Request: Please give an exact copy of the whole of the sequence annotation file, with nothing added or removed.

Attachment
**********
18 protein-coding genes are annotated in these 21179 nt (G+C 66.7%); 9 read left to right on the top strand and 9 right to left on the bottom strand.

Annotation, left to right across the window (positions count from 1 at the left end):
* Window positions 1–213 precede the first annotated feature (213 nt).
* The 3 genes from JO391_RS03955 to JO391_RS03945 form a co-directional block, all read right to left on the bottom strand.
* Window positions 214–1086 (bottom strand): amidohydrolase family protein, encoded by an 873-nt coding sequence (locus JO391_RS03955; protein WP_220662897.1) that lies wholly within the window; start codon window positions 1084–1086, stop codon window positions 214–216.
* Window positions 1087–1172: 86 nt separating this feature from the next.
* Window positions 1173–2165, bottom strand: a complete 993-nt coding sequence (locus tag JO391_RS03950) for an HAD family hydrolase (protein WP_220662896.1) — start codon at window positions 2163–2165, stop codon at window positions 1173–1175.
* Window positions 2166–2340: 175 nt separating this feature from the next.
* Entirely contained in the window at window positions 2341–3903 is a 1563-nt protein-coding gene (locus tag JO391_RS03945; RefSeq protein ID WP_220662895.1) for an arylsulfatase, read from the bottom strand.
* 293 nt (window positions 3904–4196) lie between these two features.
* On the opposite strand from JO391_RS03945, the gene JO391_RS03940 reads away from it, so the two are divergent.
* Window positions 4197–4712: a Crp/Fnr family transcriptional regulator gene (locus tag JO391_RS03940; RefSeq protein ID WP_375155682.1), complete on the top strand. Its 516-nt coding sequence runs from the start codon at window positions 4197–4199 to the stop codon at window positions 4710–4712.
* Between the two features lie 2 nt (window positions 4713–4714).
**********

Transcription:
18 protein-coding genes are annotated in these 21179 nt (G+C 66.7%); 9 read left to right on the top strand and 9 right to left on the bottom strand.

Annotation, left to right across the window (positions count from 1 at the left end):
* Window positions 1–213 precede the first annotated feature (213 nt).
* The 3 genes from JO391_RS03955 to JO391_RS03945 form a co-directional block, all read right to left on the bottom strand.
* Window positions 214–1086 (bottom strand): amidohydrolase family protein, encoded by an 873-nt coding sequence (locus JO391_RS03955; protein WP_220662897.1) that lies wholly within the window; start codon window positions 1084–1086, stop codon window positions 214–216.
* Window positions 1087–1172: 86 nt separating this feature from the next.
* Window positions 1173–2165, bottom strand: a complete 993-nt coding sequence (locus tag JO391_RS03950) for an HAD family hydrolase (protein WP_220662896.1) — start codon at window positions 2163–2165, stop codon at window positions 1173–1175.
* Window positions 2166–2340: 175 nt separating this feature from the next.
* Entirely contained in the window at window positions 2341–3903 is a 1563-nt protein-coding gene (locus tag JO391_RS03945; RefSeq protein ID WP_220662895.1) for an arylsulfatase, read from the bottom strand.
* 293 nt (window positions 3904–4196) lie between these two features.
* On the opposite strand from JO391_RS03945, the gene JO391_RS03940 reads away from it, so the two are divergent.
* Window positions 4197–4712: a Crp/Fnr family transcriptional regulator gene (locus tag JO391_RS03940; RefSeq protein ID WP_375155682.1), complete on the top strand. Its 516-nt coding sequence runs from the start codon at window positions 4197–4199 to the stop codon at window positions 4710–4712.
* Between the two features lie 2 nt (window positions 4713–4714).